Quality content isn’t just what drives people to your brand, it’s what keeps them coming back. Good content generates leads, creates fans and spreads awareness. If created strategically and creatively, content engages us, entertains us, and might even teach us something new.
So if content marketing is something that two thirds of B2B marketers are extremely committed to, why is there so much terrible content out there?
Bad content lives among quality posts on our feeds and dashboards, sticking out like a sore thumb. It’s the stuff that bores, confuses and even sometimes offends us. Bad content has copy errors, factual inaccuracies and is poorly optimized.
If you’re posting content online and not getting the engagement or response that you’ve been hoping for, it might be time for a reality check. Here are three questions to ask yourself to help identify your content issues:
Are our goals aligned?
Sometimes content is not bad because it’s low quality, it’s bad because it is not in line with business goals. A strategy should be in place before content is created. If your aim is to gain followers, this won’t happen if you’re spamming your blog with SEO links. And if you are aiming to target a corporate audience, a Facebook profile full of puppies and kittens won’t get it done. These are extreme examples, but the point is to know first what you want to accomplish and focus your content around that.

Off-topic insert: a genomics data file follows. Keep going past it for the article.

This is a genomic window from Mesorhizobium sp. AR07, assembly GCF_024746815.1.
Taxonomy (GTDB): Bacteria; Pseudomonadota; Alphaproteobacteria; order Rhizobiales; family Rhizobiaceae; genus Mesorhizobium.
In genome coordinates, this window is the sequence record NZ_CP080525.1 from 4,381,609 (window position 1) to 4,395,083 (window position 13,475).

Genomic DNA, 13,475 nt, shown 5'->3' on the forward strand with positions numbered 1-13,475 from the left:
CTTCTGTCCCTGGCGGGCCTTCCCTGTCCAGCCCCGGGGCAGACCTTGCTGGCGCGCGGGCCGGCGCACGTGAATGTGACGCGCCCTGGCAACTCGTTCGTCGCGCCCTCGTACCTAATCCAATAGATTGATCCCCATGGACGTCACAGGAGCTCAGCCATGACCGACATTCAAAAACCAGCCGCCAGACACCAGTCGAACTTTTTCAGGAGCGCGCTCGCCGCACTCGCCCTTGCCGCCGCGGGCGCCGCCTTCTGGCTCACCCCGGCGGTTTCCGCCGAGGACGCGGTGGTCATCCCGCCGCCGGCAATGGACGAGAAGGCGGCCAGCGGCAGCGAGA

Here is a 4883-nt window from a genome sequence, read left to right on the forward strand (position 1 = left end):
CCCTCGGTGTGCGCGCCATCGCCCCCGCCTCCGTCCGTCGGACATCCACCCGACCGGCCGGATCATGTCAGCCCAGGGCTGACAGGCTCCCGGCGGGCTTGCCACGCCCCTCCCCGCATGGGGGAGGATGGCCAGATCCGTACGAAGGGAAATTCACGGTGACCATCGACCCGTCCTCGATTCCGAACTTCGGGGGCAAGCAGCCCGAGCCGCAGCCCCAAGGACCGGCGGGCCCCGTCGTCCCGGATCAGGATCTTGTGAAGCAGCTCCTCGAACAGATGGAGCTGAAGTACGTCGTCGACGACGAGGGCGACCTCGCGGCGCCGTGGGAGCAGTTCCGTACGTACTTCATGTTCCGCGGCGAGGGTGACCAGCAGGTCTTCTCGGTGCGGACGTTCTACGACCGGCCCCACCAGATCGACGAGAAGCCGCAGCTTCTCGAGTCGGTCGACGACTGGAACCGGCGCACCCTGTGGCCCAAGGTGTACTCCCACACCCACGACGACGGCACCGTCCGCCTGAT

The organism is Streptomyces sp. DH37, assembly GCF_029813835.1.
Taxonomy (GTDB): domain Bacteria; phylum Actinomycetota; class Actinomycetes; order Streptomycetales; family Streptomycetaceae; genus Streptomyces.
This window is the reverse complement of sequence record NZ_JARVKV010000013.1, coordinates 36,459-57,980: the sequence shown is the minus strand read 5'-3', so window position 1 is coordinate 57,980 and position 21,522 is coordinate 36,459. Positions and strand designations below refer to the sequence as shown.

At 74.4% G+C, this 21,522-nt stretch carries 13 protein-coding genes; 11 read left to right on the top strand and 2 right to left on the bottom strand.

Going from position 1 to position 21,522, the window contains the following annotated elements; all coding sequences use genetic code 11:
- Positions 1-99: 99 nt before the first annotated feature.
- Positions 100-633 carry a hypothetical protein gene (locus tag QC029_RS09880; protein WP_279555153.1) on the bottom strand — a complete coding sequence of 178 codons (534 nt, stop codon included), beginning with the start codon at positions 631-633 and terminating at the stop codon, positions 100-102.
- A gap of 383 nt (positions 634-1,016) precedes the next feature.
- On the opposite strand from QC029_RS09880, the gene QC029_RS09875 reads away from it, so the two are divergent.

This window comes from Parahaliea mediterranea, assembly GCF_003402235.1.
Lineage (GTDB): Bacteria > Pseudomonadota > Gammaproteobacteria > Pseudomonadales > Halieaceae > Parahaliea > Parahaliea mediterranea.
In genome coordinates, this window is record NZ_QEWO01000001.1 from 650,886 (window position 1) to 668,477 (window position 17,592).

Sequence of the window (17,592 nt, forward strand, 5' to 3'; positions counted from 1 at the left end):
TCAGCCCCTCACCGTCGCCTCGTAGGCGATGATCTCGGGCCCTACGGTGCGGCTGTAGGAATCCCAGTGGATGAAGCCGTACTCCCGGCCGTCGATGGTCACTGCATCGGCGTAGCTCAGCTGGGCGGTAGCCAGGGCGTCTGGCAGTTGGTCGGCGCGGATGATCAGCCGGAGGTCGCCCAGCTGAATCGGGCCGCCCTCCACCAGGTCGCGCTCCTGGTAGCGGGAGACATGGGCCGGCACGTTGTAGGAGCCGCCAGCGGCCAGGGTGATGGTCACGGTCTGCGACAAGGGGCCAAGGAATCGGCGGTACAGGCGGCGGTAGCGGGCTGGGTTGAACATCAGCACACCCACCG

Are we cutting corners?
It’s true that content creation can be expensive and outsourcing this or handing it off to an intern can seem tempting. However if the content fails, you’ve not only posted something that hurts your reputation, you’ve also wasted time and money that could have been used to generate quality content. When budgeting for content, would you rather spend $500 on a blog post that fails, or $750 on a blog post that has great engagement and creates two leads for your business? Keep this in mind when comparing prices, and remember that you’re always getting what you pay for.
Are we creating content for contents sake?
While it can feel difficult to stand out in the black hole that is the Internet, the answer is not to throw content out there and hope that something goes viral. Research your target audience to understand what they are reading, where and how often.
From this, you’ll garner information that will show you what to post, when, where and how often. Then be selective with the content you create and share. A few quality posts throughout the week will perform better than posting multiple low quality posts every day. If you’re still struggling with your content, or ready to work with us to fulfill your content needs, drop me a note at firstname.lastname@example.org.